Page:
Claire - Saving Lives

Claire Blake

GP Nurse

BSc (Hons) Adult Nursing

Claire didn’t have a straightforward journey to university, as bad grades and self-doubt made her think she couldn’t be a nurse. After overcoming hurdles, gaining experience and increasing her confidence, Claire has been able to achieve well beyond what she ever thought possible.  She is not only a registered nurse and a published author but has also become an advocate for transgender patients in the healthcare sector.

“I didn’t think I was smart enough to go to university, let alone become a nurse. I did badly in my GCSEs, and I was constantly told in school that I wouldn’t amount to anything. After school, I just wanted to work, so I worked in hospitality for a few years, but I felt that I needed a greater purpose.

A friend told me that he thought I’d make a great nurse. I didn’t have enough self-belief to see myself as a nurse, but his comment did make me think about working in healthcare and that maybe it could be a more fulfilling career for me. I started working as a healthcare assistant for the elderly and then went on to work in sexual health services. I knew then that looking after people was my calling.

The nurses I’d seen in my different healthcare roles really inspired me but more importantly, I realised that nurses are people just like me. My GCSEs didn’t define me, and I knew if I worked hard, I could become a nurse just like them. I completed my Access to HE in Nursing and finally applied for a Nursing Degree at BCU.

My journey to BCU wasn’t an easy one. After starting the course for the first time, I was made homeless and had to leave Birmingham for a while. My commute wasn’t manageable, so I sadly had to drop out of the course. After working for a few years to get back on my feet, I applied again, and I knew that it was my shot. I was successful and finally started my course again in 2017.

Studying nursing is the best thing I’ve ever done. As a student nurse at BCU, 50 per cent of your course is spent on placement. I was able to experience working on day wards, surgical wards, and in community and GP nursing. BCU prepared me for nursing life when I qualified, with skills sessions, interactive lessons and placements. My self-doubt slowly began to fade as I realised that I was capable, and my knowledge and practical experience grew.

In my second year, I also started doing more to help other students because I know how tough being a student can be, and wanted to support others wherever I could. I started to write my book for student nurses called ‘How to Make it as a Student Nurse’ which was published in 2023!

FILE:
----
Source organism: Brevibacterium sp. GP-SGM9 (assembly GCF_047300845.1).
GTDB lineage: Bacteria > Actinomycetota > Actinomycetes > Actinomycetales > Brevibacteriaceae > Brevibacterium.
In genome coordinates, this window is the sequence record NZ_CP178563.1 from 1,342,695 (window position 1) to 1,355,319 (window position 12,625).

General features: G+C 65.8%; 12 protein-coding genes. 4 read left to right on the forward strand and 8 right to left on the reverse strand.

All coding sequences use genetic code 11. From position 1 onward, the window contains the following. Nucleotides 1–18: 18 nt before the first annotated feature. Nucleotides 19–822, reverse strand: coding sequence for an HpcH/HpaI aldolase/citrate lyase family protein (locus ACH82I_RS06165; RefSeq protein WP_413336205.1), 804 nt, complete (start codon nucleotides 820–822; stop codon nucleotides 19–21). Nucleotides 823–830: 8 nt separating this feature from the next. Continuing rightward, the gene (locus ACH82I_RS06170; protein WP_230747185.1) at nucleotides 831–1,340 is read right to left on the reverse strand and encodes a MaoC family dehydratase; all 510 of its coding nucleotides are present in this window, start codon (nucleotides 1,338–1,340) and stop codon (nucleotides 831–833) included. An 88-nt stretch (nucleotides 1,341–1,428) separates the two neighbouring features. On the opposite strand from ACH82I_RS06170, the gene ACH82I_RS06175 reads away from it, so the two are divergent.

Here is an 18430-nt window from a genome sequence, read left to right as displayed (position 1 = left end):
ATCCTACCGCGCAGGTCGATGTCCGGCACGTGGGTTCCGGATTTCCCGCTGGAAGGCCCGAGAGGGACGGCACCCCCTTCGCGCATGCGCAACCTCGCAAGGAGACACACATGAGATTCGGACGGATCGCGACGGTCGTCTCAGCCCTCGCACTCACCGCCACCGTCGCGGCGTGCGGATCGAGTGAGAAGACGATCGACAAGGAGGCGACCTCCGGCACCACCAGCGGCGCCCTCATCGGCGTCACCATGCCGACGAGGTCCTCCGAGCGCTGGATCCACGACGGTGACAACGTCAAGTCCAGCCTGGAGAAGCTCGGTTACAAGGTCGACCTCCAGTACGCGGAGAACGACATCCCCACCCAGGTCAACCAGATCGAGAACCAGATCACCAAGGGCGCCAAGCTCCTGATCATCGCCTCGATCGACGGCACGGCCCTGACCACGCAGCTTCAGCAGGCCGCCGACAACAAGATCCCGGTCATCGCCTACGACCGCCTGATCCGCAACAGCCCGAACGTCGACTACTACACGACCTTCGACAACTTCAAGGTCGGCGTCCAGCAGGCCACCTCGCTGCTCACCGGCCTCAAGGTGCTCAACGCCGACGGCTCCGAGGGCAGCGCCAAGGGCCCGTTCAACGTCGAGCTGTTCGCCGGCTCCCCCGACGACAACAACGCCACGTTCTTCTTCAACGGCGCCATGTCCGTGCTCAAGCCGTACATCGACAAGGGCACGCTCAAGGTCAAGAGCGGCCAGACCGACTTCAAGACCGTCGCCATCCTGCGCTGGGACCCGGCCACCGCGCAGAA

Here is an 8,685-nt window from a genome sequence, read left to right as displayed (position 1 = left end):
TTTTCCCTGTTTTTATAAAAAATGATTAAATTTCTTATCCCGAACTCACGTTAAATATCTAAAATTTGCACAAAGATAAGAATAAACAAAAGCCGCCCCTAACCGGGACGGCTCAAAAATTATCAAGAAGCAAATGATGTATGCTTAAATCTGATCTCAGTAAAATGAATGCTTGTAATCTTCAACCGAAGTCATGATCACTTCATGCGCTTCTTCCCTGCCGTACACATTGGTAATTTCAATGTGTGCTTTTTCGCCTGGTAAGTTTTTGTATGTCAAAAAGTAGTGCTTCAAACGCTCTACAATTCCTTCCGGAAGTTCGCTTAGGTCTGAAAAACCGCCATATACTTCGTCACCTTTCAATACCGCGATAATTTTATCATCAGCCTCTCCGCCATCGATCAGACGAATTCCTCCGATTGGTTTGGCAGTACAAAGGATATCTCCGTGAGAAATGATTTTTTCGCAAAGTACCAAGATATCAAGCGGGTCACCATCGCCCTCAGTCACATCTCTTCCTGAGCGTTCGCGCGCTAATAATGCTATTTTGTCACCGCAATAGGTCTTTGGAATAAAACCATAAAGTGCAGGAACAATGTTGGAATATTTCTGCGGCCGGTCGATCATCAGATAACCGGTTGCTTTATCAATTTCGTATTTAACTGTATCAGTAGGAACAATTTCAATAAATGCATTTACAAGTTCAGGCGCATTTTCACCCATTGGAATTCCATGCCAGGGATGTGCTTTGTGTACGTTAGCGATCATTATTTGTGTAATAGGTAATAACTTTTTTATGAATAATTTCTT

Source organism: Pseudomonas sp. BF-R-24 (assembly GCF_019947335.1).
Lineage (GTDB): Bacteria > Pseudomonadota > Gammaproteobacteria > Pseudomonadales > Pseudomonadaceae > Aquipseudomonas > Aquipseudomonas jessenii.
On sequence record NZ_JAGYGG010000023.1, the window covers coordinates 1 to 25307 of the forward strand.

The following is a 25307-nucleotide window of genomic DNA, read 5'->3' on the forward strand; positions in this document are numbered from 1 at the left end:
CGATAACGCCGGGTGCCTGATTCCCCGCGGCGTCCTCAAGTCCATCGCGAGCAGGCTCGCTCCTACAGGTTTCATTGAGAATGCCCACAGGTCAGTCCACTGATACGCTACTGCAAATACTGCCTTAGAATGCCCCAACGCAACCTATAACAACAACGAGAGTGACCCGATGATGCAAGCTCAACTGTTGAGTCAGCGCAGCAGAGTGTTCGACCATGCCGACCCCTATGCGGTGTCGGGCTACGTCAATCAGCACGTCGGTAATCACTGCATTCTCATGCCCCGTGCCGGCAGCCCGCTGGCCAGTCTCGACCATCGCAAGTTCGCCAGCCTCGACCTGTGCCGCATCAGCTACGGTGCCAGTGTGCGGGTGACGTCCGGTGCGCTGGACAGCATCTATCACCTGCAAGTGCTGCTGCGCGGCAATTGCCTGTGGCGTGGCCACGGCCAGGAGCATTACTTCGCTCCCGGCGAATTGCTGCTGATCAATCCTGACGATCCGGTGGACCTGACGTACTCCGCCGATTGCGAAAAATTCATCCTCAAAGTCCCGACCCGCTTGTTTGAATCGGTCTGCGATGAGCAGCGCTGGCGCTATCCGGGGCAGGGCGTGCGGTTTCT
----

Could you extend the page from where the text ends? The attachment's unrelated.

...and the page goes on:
After my graduation, I moved to Portsmouth to work as a GP Nurse, I loved the variety in my everyday role and treating patients from different walks of life. I found every aspect of my role engaging, but two key areas piqued my interest: sexual health and transgender healthcare. I began to look at how I can make a difference in these areas.

I now work with West Midlands Police investigating sexual offences. I’m really passionate about helping survivors of sexual assault and developed a lot of knowledge in this area as a sexual healthcare assistant before studying at BCU. I carry out examinations and write up police statements detailing any injuries and examination results. Plus, we provide aftercare which can range from mental health support to providing medication and referring the patient to other services. I also carry out 6-week follow-ups with the patient to check on their health and wellbeing. We offer a 24/7 service to everyone, whether this is a new or historic assault. I’m proud to provide a safe environment for these survivors and make a small difference where I can.

In my role as a GP Nurse, I treated my first transgender patient and I realised that I’d never been taught about hormone injections, side effects and how best to treat my patient. I did some research and discovered that there was hardly any training or resources available to nurses. I was determined to make a difference to transgender patients in their local communities. I carried out a lot of research around transgender healthcare, policies, guidelines, and documents and began running webinars to teach healthcare professionals how to give the best care possible to their transgender patients.

My husband is a transgender man and he’s also passionate about sharing his experience on the webinars. We’ve received great feedback and people began implementing the teaching into their roles.

I can’t believe how much I’ve changed since I first started my BCU journey. I used to be timid and suffered with imposter syndrome for so long. Now, I know my worth, I know that I can be a nurse and that I’m a good nurse. I feel like there are no limits to what I can achieve.”